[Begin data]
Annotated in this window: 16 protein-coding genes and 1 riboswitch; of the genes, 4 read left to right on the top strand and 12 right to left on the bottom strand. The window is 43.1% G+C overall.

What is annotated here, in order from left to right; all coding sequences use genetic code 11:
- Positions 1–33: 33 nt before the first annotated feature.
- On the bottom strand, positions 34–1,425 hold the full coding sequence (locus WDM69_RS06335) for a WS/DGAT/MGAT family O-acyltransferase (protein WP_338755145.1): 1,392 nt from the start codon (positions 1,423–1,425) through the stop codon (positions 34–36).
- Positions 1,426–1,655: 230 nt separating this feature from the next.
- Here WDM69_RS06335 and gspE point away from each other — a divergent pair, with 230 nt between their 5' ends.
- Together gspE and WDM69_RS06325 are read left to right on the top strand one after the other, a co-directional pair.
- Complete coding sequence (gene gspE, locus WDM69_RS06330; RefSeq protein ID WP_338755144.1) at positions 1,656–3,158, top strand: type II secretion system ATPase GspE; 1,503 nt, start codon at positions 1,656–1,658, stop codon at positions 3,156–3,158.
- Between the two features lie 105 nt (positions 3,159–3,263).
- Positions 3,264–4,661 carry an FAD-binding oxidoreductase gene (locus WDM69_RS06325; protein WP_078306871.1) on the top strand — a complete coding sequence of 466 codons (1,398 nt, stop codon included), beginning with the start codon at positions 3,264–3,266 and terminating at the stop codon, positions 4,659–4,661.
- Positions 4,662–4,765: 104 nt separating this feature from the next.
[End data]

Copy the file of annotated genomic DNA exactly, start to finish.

Annotated in this window: 16 protein-coding genes and 1 riboswitch; of the genes, 4 read left to right on the top strand and 12 right to left on the bottom strand. The window is 43.1% G+C overall.

What is annotated here, in order from left to right; all coding sequences use genetic code 11:
- Positions 1–33: 33 nt before the first annotated feature.
- On the bottom strand, positions 34–1,425 hold the full coding sequence (locus WDM69_RS06335) for a WS/DGAT/MGAT family O-acyltransferase (protein WP_338755145.1): 1,392 nt from the start codon (positions 1,423–1,425) through the stop codon (positions 34–36).
- Positions 1,426–1,655: 230 nt separating this feature from the next.
- Here WDM69_RS06335 and gspE point away from each other — a divergent pair, with 230 nt between their 5' ends.
- Together gspE and WDM69_RS06325 are read left to right on the top strand one after the other, a co-directional pair.
- Complete coding sequence (gene gspE, locus WDM69_RS06330; RefSeq protein ID WP_338755144.1) at positions 1,656–3,158, top strand: type II secretion system ATPase GspE; 1,503 nt, start codon at positions 1,656–1,658, stop codon at positions 3,156–3,158.
- Between the two features lie 105 nt (positions 3,159–3,263).
- Positions 3,264–4,661 carry an FAD-binding oxidoreductase gene (locus WDM69_RS06325; protein WP_078306871.1) on the top strand — a complete coding sequence of 466 codons (1,398 nt, stop codon included), beginning with the start codon at positions 3,264–3,266 and terminating at the stop codon, positions 4,659–4,661.
- Positions 4,662–4,765: 104 nt separating this feature from the next.